I will readily admit that I was a frequent passenger on the Lady Gaga train back in the days of “The Fame.” Actually, you would probably find me shoveling coal in the burner instead of idly sitting and enjoying the ride. However, my attitude towards her music has changed since that first day I heard a Gaga track.
I used to work at a For Your Entertainment (FYE) in Danielson, Connecticut where I basically spent my paycheck right there in the store on the latest albums. One Thursday in October 2008, I was unpacking shipment boxes, alphabetizing CDs and sorting them into the display racks. I came across this artist I had never heard of: Lady Gaga. I asked my coworkers if any of them had heard of her (they hadn’t). I thought she looked crazy so I threw the CD into the store’s audio so we could take a listen.
I was incredibly impressed with what I heard. The beats were infectious. There was no way anyone was going to resist dancing to this music. This was really interesting because I’m a big alt-rock/rock guy and I don’t gravitate to modern day pop that easily, but this was different. Customers began coming up and asking me who was playing and by the end of the day we were sold out.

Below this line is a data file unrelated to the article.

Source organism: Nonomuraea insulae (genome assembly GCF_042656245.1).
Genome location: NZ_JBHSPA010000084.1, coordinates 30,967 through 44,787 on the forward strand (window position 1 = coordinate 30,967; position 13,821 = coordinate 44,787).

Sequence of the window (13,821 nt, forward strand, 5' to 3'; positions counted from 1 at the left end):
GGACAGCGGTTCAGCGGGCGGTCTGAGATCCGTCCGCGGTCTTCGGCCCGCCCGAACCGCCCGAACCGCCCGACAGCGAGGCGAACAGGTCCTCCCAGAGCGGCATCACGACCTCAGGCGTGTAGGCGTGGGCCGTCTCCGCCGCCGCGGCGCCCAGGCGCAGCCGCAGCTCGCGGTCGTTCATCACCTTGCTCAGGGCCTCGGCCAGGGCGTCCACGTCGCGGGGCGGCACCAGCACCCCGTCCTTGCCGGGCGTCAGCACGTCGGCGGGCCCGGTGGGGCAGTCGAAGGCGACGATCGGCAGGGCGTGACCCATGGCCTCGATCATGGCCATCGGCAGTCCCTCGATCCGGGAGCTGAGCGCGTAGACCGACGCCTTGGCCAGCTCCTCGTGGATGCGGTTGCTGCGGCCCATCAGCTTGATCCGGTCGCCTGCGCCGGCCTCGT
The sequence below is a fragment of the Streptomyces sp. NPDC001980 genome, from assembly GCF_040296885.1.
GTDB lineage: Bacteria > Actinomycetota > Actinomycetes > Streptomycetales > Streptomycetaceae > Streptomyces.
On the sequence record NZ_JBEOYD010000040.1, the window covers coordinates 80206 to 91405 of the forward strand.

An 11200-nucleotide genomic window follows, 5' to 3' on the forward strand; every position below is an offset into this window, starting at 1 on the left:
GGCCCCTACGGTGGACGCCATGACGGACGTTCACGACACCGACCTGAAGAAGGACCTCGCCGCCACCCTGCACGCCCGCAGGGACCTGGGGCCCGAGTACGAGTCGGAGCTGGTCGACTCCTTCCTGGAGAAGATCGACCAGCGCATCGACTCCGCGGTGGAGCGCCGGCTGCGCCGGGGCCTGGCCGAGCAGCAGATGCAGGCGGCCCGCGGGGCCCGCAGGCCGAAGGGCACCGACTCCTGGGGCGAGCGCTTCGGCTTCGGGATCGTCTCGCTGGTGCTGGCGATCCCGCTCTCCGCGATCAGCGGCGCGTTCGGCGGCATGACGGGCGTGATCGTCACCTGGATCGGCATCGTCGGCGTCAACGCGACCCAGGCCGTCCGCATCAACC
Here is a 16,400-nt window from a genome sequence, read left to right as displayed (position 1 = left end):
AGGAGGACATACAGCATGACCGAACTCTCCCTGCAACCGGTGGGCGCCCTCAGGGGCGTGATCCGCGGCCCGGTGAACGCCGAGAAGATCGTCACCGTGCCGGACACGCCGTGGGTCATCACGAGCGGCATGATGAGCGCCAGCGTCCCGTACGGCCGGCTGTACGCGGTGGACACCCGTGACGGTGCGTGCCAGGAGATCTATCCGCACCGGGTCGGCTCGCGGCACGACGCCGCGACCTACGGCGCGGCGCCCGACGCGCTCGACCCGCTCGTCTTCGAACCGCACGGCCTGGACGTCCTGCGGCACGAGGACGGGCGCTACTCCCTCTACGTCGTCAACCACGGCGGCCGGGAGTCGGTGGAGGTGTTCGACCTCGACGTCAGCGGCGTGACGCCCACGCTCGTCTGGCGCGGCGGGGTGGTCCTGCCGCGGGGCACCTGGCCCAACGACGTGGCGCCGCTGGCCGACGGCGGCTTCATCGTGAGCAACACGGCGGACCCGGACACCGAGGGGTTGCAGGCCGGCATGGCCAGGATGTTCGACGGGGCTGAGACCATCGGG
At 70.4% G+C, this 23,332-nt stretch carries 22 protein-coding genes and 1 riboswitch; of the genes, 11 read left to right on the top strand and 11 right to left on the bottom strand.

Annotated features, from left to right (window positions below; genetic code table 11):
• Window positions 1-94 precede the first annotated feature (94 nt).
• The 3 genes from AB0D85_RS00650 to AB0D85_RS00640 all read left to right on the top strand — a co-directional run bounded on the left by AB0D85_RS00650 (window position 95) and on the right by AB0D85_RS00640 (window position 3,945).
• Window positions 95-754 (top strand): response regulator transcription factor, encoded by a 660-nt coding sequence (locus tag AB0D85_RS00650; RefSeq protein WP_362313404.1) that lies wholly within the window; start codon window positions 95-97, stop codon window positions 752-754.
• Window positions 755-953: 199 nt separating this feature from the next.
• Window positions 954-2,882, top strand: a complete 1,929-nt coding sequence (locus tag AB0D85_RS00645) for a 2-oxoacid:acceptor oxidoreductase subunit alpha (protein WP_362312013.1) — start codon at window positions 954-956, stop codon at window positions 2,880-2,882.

The next day, I went into school and proceeded to talk to my friends about the discovery I had made the day prior. “There’s this girl Lady Gaga that I heard yesterday at the store. She’s nuts and I think she’s going to be big.”
Fast forward to May and everyone is dancing at prom to the Holy Gaga Trinity: “Just Dance,” “Poker Face” and “Paparazzi.” It was great. Gaga mania continued into the summer, but fall of 2009 is when it started to get a little sour for me.
After I saw the album artwork for “The Fame Monster,” I knew we weren’t dealing with the same artist. Her fans were now being called “little monsters.” I like darker music, but this just didn’t sit right with me for whatever reason.
What really sent me over the edge was the “Telephone” video. I tuned in to see the world premiere and I was extremely disappointed. I couldn’t get over how much product placement saturated the video. It was disgusting. This isn’t what music about. From then on, I just haven’t connected with her on the level that I used to.
So where I am today: I still enjoy Lady Gaga’s music, just not as much. For me, it’s deviated too much from what she originally seemed to be. The gimmick and outlandishness is just overbearing. With the debut of her new single only two weeks away, I think I’ll take a seat in coach and see just where this train is heading.